Center for Coaching Certification

Coaching Leaders to Make Connections

by Janet Melancon www.janetmelancon.com

How many times have we failed to maximize opportunities to lead, motivate, and inspire those we are responsible for managing?  We can easily find ourselves in a situation where our intentions and actions are either misunderstood or misinterpreted simply because inadequate interpersonal connections undermine our ability to effectively communicate. 

Coaching is a very effective management tool that supports both communication and connection when used properly.  The old adage, “practice makes perfect,” sounds good and it is at best a half truth.  Practice with direction and purpose helps us be productive.  It is perfect practice that makes progress.  The same principle applies to coaching.  Effective and focused coaching will create the crucial connections that are essential to employee relations.

For effective leadership, connections are vitally important.  They make a significant difference in helping employees feel a part of the organization and a part of the department where they work.  A leader’s strengths and weaknesses are on full display with every interaction, so it is important to make conversations count.  Coaching can be a significant way for clients to explore, reflect, brainstorm, create plans of action, and practice their skills as they come to new realizations.  Coaching helps clients form new habits, achieve strong connections with employees for increased leadership effectiveness, and ultimately gain greater results in their organizations.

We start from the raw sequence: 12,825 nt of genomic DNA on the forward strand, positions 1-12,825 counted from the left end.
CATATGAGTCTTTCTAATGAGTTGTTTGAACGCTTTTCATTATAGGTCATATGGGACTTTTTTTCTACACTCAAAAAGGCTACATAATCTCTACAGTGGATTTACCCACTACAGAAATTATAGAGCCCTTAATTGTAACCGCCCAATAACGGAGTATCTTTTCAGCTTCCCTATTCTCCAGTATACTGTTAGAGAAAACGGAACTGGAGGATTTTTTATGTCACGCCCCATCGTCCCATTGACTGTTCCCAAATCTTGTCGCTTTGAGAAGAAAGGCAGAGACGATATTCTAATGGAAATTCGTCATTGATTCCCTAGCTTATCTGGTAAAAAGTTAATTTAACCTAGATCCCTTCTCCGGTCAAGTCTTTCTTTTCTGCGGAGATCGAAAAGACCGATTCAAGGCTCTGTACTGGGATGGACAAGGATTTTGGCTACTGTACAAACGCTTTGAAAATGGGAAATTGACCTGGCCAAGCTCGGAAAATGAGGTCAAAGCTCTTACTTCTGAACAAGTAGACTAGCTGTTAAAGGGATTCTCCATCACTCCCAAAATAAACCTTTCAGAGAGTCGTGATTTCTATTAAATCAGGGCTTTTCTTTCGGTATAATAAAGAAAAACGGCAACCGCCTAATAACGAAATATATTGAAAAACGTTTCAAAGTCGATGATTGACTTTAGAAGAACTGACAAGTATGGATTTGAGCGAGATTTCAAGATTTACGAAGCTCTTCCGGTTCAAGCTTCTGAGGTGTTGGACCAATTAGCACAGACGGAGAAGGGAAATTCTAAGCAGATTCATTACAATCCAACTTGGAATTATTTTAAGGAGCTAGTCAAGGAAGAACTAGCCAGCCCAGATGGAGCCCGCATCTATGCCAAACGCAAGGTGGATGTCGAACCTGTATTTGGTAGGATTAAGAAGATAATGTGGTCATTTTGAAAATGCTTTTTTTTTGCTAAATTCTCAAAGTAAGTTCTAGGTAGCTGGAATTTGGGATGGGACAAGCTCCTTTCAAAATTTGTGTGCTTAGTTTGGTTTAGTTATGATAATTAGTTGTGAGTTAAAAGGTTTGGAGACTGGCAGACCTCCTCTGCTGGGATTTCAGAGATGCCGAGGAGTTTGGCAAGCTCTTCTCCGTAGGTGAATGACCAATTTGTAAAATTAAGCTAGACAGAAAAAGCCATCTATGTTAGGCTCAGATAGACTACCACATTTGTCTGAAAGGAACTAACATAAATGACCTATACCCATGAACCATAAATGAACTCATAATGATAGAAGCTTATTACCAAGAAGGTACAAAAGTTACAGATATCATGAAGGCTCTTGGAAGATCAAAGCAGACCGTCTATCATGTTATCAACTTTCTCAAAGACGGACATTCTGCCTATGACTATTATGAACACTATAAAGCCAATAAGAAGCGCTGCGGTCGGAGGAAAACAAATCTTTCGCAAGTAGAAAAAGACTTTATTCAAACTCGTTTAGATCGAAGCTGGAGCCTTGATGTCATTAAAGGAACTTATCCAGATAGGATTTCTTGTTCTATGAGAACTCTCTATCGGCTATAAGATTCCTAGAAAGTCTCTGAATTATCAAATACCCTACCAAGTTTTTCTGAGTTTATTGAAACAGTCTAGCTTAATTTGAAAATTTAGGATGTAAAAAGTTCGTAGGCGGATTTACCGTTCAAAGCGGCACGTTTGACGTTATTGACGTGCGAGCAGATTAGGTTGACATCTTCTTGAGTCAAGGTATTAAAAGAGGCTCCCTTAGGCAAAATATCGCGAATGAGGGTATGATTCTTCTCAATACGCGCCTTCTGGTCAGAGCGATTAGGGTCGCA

In my chapter of Coaching Perspectives VII, I identify fundamental strategies to make crucial connections that will foster better workplace relationships and enhance personal development through coaching.  I will also include some of my real life coaching experiences and examples.  Working on these areas will help your clients connect with their employees, achieve greater leadership satisfaction, and ultimately become more effective in their leadership role.

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